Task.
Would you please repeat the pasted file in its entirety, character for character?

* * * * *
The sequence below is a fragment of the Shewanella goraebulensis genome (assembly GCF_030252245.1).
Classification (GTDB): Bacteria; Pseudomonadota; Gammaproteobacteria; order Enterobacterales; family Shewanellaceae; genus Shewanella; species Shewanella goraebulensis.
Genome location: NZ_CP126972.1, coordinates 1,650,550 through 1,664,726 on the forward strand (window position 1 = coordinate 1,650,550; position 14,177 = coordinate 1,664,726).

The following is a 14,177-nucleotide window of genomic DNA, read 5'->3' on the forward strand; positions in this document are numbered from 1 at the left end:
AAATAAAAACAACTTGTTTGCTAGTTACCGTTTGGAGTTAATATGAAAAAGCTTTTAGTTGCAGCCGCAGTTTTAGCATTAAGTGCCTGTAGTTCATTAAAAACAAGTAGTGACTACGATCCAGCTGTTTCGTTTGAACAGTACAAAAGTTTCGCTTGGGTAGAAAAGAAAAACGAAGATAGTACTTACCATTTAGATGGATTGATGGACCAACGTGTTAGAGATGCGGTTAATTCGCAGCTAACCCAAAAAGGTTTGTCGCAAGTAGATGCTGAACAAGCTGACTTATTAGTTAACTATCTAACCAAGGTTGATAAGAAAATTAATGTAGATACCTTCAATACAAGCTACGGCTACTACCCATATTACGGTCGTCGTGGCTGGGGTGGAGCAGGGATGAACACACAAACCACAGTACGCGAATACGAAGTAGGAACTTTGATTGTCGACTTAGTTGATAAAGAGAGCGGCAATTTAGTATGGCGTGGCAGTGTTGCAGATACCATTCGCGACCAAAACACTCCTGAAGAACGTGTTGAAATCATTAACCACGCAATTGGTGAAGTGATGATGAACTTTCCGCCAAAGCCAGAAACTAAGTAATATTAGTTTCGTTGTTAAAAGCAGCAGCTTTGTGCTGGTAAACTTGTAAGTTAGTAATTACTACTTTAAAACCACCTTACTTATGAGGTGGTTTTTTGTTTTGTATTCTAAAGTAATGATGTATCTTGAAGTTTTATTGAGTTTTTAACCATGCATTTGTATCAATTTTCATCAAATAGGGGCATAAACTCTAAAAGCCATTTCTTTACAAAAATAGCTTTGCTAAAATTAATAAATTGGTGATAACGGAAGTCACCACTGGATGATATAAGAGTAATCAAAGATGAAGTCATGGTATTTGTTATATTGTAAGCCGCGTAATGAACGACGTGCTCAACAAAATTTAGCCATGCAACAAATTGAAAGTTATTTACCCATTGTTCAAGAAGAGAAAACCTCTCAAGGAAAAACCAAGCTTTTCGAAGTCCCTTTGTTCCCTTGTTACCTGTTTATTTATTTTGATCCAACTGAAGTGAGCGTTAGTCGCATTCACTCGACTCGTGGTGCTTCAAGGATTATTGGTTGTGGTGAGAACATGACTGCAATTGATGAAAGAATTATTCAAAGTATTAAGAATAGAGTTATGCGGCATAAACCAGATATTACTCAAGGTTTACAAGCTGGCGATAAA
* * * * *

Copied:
The sequence below is a fragment of the Shewanella goraebulensis genome (assembly GCF_030252245.1).
Classification (GTDB): Bacteria; Pseudomonadota; Gammaproteobacteria; order Enterobacterales; family Shewanellaceae; genus Shewanella; species Shewanella goraebulensis.
Genome location: NZ_CP126972.1, coordinates 1,650,550 through 1,664,726 on the forward strand (window position 1 = coordinate 1,650,550; position 14,177 = coordinate 1,664,726).

The following is a 14,177-nucleotide window of genomic DNA, read 5'->3' on the forward strand; positions in this document are numbered from 1 at the left end:
AAATAAAAACAACTTGTTTGCTAGTTACCGTTTGGAGTTAATATGAAAAAGCTTTTAGTTGCAGCCGCAGTTTTAGCATTAAGTGCCTGTAGTTCATTAAAAACAAGTAGTGACTACGATCCAGCTGTTTCGTTTGAACAGTACAAAAGTTTCGCTTGGGTAGAAAAGAAAAACGAAGATAGTACTTACCATTTAGATGGATTGATGGACCAACGTGTTAGAGATGCGGTTAATTCGCAGCTAACCCAAAAAGGTTTGTCGCAAGTAGATGCTGAACAAGCTGACTTATTAGTTAACTATCTAACCAAGGTTGATAAGAAAATTAATGTAGATACCTTCAATACAAGCTACGGCTACTACCCATATTACGGTCGTCGTGGCTGGGGTGGAGCAGGGATGAACACACAAACCACAGTACGCGAATACGAAGTAGGAACTTTGATTGTCGACTTAGTTGATAAAGAGAGCGGCAATTTAGTATGGCGTGGCAGTGTTGCAGATACCATTCGCGACCAAAACACTCCTGAAGAACGTGTTGAAATCATTAACCACGCAATTGGTGAAGTGATGATGAACTTTCCGCCAAAGCCAGAAACTAAGTAATATTAGTTTCGTTGTTAAAAGCAGCAGCTTTGTGCTGGTAAACTTGTAAGTTAGTAATTACTACTTTAAAACCACCTTACTTATGAGGTGGTTTTTTGTTTTGTATTCTAAAGTAATGATGTATCTTGAAGTTTTATTGAGTTTTTAACCATGCATTTGTATCAATTTTCATCAAATAGGGGCATAAACTCTAAAAGCCATTTCTTTACAAAAATAGCTTTGCTAAAATTAATAAATTGGTGATAACGGAAGTCACCACTGGATGATATAAGAGTAATCAAAGATGAAGTCATGGTATTTGTTATATTGTAAGCCGCGTAATGAACGACGTGCTCAACAAAATTTAGCCATGCAACAAATTGAAAGTTATTTACCCATTGTTCAAGAAGAGAAAACCTCTCAAGGAAAAACCAAGCTTTTCGAAGTCCCTTTGTTCCCTTGTTACCTGTTTATTTATTTTGATCCAACTGAAGTGAGCGTTAGTCGCATTCACTCGACTCGTGGTGCTTCAAGGATTATTGGTTGTGGTGAGAACATGACTGCAATTGATGAAAGAATTATTCAAAGTATTAAGAATAGAGTTATGCGGCATAAACCAGATATTACTCAAGGTTTACAAGCTGGCGATAAA